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I grew up as a Third Culture Kid (TCK for short) having spent my childhood on three different continents - North America, Europe, and Africa. If you’re confused about what I’m talking about, A TCK is a person raised in a culture outside of their parents’ culture and usually outside of their country of naturalization (technical term for citizenship). In my experience I’ve noticed that more often than not, a TCK is born into an already multi-cultural home, further complicating the soup of identities surrounding the child.
I was born to an American mother and a French father, and I found my parents’ styles to be very different. In fact, their styles were polar opposite. And that is just dealing with two “Western” cultures.
Because I grew up as a TCK, I had the opportunity to meet families from all around the world and observe a variety of parenting styles. Not much phases me now when I see parents raise their children differently because I recognize how cultural differences affect the way parents choose to raise their kids. Still, there have definitely been a couple parenting traditions here and there that have stopped me in my tracks.
Here are 10 surprising parenting traditions from around the world:
1. Solapur, India
Baby tossing is a yearly, non-religious, festival in Solapur, India. Babies are thrown from a 15 meter tower (that’s about 50 feet for the non-metric amongst us) and ‘catchers’ hold a sheet below for babies to land on. This sounds absolutely frightening to me, but luckily there have been no reported fatal incidents in the 500 years they have carried on this tradition. Watch the clip above!
In Bali, babies cannot touch the ground until they reach 3 months of age. It is believed that the newborn’s purity can be defiled through any contact with the unclean ground. Finally, at three months, the family holds a ceremony where the baby sets foot upon the ground for the first time. Kinda Neil Armstrong-esque.
3. Eastern cape of Africa
In the Eastern cape of Africa, the Sifudu custom is practiced on the third day of life of a baby. Sifudu means “passing child through smoke”. This smoke is made by leaves, that have an exceptionally pungent smell, from the Sifudu tree. The baby is held upside down toward the smoke. Apparently the ritual is such a shock to the babies that they don’t even cry! This ritual is to ensure that that baby is never afflicted by fright, timidness, or shyness.
In Greece, it is custom to spit at a baby three times to ward off evil spirits, bad luck, and more specifically the evil eye.
Traditionally, Irish couples save the top tier of their wedding cake for their first child’s christening. The cake is served to guests and then a few crumbs are sprinkled over the baby’s forehead to bless it with good luck. Generally, there is a good amount of whiskey in the cake already, but couples often save some of their wedding champagne as well to use it to wet the baby’s head for good luck.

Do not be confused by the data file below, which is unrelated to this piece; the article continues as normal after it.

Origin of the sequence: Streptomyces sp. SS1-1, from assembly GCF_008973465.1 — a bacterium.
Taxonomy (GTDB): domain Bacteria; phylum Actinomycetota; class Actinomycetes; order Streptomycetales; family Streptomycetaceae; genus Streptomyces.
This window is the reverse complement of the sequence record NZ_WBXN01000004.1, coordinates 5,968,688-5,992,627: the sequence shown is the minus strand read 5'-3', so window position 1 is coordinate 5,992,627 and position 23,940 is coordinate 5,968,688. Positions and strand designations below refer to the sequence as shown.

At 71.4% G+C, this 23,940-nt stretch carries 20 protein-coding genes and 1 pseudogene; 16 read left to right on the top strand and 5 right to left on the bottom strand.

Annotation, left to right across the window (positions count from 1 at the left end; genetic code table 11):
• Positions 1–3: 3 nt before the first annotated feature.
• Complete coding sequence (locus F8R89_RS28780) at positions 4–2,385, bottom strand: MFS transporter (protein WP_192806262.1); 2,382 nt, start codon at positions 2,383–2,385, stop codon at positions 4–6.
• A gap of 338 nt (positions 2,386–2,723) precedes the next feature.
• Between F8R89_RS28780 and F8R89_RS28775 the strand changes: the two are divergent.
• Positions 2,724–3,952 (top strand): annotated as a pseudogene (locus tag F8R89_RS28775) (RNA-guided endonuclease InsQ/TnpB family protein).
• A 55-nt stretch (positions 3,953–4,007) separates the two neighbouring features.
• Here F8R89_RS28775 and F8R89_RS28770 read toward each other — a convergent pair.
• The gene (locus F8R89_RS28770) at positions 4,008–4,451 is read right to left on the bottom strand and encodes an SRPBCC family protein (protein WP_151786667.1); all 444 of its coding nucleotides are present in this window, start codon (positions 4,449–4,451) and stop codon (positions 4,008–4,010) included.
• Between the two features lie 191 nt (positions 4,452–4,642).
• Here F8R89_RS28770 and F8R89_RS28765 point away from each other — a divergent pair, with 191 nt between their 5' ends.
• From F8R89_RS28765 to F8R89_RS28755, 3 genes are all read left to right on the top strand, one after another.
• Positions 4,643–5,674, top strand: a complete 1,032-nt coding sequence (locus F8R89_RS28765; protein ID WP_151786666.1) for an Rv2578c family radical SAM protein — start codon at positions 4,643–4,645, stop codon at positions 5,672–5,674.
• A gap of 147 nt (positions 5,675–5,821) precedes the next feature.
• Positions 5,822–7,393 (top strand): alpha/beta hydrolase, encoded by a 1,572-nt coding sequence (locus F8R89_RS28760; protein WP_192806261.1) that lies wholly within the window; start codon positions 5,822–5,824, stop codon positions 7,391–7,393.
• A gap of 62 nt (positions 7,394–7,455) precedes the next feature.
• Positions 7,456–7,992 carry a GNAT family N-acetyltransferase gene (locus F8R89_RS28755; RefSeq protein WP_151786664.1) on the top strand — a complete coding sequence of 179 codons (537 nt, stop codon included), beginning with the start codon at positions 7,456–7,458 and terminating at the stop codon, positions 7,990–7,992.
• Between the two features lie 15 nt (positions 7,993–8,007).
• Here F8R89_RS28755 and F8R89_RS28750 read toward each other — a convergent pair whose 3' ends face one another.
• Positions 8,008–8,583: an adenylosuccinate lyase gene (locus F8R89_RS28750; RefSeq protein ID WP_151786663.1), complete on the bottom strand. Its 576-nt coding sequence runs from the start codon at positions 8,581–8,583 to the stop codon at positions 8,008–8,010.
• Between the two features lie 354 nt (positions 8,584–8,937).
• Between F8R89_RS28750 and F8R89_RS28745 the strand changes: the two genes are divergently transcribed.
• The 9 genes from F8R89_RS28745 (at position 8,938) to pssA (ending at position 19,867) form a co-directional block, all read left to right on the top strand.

Kisii parents, in Kenya, do not make eye contact with their newborn babies as eye contact is a form of authority and they don’t want to bestow such power on a baby. Mothers carry their babies everywhere but do not indulge their young one’s cries.
Vietnamese parents potty-train their babies using a whistle. They are able to potty train their babies by nine months of age; almost a year faster than most “Western” children. That is at least a year’s worth of diapers parents can save money on! When the baby fusses or gives a sign that they need to go, parents hold them over the toilet and whistle. These babies are then able to control themselves by the time they can walk.
The Wolof people in Mauritania, believe that human saliva can retain words, so they spit on newborn babies to add blessings that stick. Women spit on the baby’s face and men spit in the baby’s ear. Then they rub saliva all over the baby’s face for extra good luck.
In Nigeria, the Igbo tribe take newborns to the family’s ancestral house. A well-spoken relative, chosen by the parents, chews alligator pepper, spits it on a finger, and puts it in the baby’s mouth. This is so the baby grows up just as well spoken and articulate as the relative blessing the baby.
10. Central America
Mayan women in Central America bathe their babies in ice cold water to calm and soothe heat rash as well as promote restful sleep. It is the norm for mothers to expect their babies to scream during this ritual. As the saying goes, a mother always knows best.
I’m not a parent and everything about parenting terrifies me, so why am I writing about this? Good question. When I was twelve, my youngest sister was born and my parents conveniently used me as a live-in babysitter. From changing diapers to being able to tell the differences in my sister’s cries, I learned a lot about babies. I also learned and observed that everything I did for her, I did because I wanted the best for her, just like other parents and guardians around the world.
All these parenting traditions, no matter how different, are for the same purpose—ensuring the well-being of children. Regardless of the ritual or the practice, the fact of the matter is that all these parents want what’s best for their children. This, I believe, transcends the cultural differences and unites us all in the mindset that children are our future. Additionally, we need to be proactive in ensuring that future. #Showyourselfie is our visual petition to bring the stories and faces of today’s youth into the spotlight. Use your voice, use your selfie, and stand up for our children’s future.
Add your signature to our visual petition for youth by uploading a selfie to showyourselfie.org or using #showyourselfie on Instagram or Facebook. We will hand over this visual petition to world leaders at the UN in September to demonstrate that countries must invest in young people's rights and needs!